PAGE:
This ancient advice is at the heart of every sacred belief system known to man. Knowing thyself – self-truth. This is the basis, the deep-rooted foundation of living an authentic life.
So, the first agreement must be this: know your own mind. Know your own heart. Know the content of your soul.
It’s a simple and profound truth: accept yourself.
And yet, how many people do you know that lead lives of self-delusion? Or, they’re stuck in jobsmarriagesrelationshipslives they don’t love? Maybe you’re in that space, too? Lord knows I’ve been there. In fact, I think most move in and out of authentic living. We’re constantly searching, seeking, surviving. Maybe we get caught up in other people’s dreams for our lives. Parents, teachers, bosses, spouses, friends, pastors, gurus…a lot of people thin they know what and how our lives should be. I’ve been there, too. We all have.
I can think of two profound times when I said “yes” and “I do” when I should never have uttered those words. In fact, I recall knowing that those decisions were completely wrong for me…and yet I went ahead anyway. In both scenarios I was ripping off others and myself. I was never “all-in”. I did a good job of making the most of both situations, but there was a lack of integrity at the core – and neither lasted. Both were based on “should”.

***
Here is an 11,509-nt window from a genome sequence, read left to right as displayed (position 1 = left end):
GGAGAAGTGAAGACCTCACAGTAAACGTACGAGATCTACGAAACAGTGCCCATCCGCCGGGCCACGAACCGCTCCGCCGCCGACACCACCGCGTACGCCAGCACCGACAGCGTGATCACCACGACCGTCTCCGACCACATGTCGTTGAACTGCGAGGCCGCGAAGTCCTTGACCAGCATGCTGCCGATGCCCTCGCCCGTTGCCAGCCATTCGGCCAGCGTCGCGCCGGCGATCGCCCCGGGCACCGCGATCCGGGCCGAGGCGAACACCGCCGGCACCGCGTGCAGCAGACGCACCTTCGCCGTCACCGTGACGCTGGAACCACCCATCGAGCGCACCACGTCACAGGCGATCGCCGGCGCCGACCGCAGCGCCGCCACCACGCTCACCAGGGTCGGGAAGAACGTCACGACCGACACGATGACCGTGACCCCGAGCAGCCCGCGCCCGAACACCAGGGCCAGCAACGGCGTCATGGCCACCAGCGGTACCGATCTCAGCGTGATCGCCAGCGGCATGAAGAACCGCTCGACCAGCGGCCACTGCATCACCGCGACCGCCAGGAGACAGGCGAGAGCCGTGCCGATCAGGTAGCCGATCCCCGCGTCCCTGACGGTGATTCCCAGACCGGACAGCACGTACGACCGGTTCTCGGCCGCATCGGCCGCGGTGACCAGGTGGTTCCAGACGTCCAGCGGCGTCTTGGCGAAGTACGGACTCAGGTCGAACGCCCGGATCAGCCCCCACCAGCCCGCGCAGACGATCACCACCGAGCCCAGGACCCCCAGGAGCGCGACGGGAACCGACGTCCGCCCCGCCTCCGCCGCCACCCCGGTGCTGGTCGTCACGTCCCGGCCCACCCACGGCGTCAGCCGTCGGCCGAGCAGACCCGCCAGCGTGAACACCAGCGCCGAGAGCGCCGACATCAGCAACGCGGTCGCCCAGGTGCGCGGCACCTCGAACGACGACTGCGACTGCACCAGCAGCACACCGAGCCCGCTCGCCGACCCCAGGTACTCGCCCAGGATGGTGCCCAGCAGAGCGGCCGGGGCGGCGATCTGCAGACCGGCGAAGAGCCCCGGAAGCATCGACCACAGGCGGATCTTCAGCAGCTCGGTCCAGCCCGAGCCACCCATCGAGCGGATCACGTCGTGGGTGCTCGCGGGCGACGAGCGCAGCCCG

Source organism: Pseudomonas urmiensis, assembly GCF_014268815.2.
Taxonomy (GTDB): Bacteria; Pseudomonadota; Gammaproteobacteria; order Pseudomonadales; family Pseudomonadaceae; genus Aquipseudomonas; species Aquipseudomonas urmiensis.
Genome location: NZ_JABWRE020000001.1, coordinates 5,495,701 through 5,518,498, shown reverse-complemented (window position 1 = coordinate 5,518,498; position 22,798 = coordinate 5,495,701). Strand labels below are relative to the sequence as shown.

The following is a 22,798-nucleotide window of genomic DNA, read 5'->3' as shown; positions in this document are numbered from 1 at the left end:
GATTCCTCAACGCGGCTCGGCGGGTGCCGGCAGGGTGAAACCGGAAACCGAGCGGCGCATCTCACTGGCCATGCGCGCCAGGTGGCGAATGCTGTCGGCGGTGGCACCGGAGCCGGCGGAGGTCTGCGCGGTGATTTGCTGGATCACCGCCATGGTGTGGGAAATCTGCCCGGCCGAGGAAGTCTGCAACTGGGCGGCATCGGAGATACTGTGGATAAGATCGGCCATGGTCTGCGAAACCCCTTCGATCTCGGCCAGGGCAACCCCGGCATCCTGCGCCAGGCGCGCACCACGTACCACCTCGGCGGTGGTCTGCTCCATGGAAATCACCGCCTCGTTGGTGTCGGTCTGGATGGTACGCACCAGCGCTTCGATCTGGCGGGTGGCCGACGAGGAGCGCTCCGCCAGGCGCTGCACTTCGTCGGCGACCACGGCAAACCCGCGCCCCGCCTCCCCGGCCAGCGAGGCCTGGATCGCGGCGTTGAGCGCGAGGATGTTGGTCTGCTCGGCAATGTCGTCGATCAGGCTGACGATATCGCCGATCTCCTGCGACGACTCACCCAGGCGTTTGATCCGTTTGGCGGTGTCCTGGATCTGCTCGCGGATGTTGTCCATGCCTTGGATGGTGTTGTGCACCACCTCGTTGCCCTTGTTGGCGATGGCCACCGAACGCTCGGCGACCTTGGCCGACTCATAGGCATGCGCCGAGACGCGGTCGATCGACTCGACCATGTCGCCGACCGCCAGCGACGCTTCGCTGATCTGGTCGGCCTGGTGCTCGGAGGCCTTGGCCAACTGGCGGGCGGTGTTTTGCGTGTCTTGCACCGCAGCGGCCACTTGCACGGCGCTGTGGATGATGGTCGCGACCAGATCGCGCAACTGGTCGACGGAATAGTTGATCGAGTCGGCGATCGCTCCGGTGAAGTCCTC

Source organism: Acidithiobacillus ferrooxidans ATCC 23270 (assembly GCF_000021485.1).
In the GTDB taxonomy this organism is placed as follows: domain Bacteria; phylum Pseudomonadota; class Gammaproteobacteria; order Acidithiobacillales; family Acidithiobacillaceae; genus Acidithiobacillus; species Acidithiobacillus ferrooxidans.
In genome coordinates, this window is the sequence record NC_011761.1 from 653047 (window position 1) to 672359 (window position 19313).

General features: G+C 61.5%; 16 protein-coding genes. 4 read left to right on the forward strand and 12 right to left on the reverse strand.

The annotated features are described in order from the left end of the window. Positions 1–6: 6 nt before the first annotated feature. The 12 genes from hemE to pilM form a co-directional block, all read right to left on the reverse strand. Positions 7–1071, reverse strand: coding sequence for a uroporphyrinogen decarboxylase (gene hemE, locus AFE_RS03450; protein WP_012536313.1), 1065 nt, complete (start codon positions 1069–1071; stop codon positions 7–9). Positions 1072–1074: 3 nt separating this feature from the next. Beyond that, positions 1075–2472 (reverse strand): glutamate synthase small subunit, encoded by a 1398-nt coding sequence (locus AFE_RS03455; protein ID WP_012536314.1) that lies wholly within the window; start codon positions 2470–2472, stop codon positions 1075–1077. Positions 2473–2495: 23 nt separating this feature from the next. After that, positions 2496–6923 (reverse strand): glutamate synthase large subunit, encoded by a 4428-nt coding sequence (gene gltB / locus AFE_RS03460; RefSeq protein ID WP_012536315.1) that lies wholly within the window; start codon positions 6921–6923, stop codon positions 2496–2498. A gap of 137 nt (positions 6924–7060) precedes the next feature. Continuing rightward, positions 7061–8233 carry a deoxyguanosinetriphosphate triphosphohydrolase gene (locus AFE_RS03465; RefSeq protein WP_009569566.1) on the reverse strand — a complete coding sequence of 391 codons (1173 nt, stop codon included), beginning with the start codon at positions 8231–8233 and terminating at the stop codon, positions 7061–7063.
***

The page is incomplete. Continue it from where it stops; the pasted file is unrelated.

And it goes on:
I should want this job. I should want this relationship…
Second agreement: There are no shoulds in an authentic life.
Survival is fraught with the word should. We do things because we think that’s our only choice. We get stuck in a job we hate because the rent has got to be paid. We stay in bad marriages because we don’t want to be lonely or give up security or we’ll hurt the kids, or whatever the excuse is. Those are big things, but survival is dripping with myriad small situations in which we don’t tell the truth in order to simply get along. The little lies mount and gather a kind of heavy gravity that pulls our souls into the basement. Pretty soon we’re stuck down there with all the ghosts of lives we never led.
It takes courage to say “no” to survival, and “yes” to an authentic life. It takes courage to leave your job to start a business. It takes monumental courage to transform a marriage. It even takes courage to say “no” to hanging out with relatives you don’t really want to be around during the holidays. It takes courage to say “yes” to carving out 20 minutes a day to meditate, write or do something you enjoy – especially when you have a husband/wife/SO/kids clamoring for the undivided attention you normally provide at their demand. It takes courage to upset the apple cart.
Third rule: Authenticity requires saying “no” to survival and “yes” to life.
This is a start. Maybe I’m going down the wrong track here, but it doesn’t feel like it’s wrong. Next post I’ll go deeper into this. I think the surface has only been scratched.